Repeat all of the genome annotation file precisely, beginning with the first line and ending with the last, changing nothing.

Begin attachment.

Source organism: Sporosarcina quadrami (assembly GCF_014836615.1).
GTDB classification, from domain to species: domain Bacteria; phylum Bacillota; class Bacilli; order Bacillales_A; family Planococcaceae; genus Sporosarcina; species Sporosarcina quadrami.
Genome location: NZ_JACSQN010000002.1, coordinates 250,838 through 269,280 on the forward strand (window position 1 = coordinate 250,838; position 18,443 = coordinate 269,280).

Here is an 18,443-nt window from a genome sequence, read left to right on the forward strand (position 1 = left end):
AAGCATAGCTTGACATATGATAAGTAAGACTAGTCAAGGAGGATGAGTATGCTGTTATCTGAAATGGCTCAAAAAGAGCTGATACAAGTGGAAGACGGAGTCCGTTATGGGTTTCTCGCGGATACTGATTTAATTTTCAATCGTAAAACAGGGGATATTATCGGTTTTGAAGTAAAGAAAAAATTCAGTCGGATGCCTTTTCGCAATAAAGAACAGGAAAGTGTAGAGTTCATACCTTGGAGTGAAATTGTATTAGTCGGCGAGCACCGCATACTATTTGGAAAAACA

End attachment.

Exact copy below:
Source organism: Sporosarcina quadrami (assembly GCF_014836615.1).
GTDB classification, from domain to species: domain Bacteria; phylum Bacillota; class Bacilli; order Bacillales_A; family Planococcaceae; genus Sporosarcina; species Sporosarcina quadrami.
Genome location: NZ_JACSQN010000002.1, coordinates 250,838 through 269,280 on the forward strand (window position 1 = coordinate 250,838; position 18,443 = coordinate 269,280).

Here is an 18,443-nt window from a genome sequence, read left to right on the forward strand (position 1 = left end):
AAGCATAGCTTGACATATGATAAGTAAGACTAGTCAAGGAGGATGAGTATGCTGTTATCTGAAATGGCTCAAAAAGAGCTGATACAAGTGGAAGACGGAGTCCGTTATGGGTTTCTCGCGGATACTGATTTAATTTTCAATCGTAAAACAGGGGATATTATCGGTTTTGAAGTAAAGAAAAAATTCAGTCGGATGCCTTTTCGCAATAAAGAACAGGAAAGTGTAGAGTTCATACCTTGGAGTGAAATTGTATTAGTCGGCGAGCACCGCATACTATTTGGAAAAACA